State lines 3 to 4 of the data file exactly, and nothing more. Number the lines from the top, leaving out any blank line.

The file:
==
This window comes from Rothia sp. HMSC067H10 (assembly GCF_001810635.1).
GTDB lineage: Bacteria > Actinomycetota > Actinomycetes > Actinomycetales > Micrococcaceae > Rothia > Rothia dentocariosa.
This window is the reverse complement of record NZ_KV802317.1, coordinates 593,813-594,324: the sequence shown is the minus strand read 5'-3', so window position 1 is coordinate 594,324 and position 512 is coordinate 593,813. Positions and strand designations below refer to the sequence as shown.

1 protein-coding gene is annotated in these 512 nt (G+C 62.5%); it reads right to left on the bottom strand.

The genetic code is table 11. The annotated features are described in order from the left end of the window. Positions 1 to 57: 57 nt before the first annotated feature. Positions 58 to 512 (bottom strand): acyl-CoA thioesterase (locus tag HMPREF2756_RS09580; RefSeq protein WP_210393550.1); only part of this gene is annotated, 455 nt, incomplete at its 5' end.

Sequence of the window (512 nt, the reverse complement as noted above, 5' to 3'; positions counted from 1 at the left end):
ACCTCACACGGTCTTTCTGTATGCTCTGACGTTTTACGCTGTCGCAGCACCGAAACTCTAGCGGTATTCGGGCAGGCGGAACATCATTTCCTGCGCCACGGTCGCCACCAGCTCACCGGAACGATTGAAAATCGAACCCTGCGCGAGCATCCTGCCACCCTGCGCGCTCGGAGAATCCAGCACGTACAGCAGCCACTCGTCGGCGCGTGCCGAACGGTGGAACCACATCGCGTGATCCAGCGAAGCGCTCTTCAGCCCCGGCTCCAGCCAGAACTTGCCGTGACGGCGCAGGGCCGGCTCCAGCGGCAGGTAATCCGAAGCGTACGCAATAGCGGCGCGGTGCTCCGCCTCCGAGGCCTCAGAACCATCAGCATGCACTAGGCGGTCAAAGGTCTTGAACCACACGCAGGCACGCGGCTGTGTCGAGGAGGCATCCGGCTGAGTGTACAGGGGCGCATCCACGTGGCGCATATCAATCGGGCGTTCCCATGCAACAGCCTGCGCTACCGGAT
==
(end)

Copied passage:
This window is the reverse complement of record NZ_KV802317.1, coordinates 593,813-594,324: the sequence shown is the minus strand read 5'-3', so window position 1 is coordinate 594,324 and position 512 is coordinate 593,813. Positions and strand designations below refer to the sequence as shown.

1 protein-coding gene is annotated in these 512 nt (G+C 62.5%); it reads right to left on the bottom strand.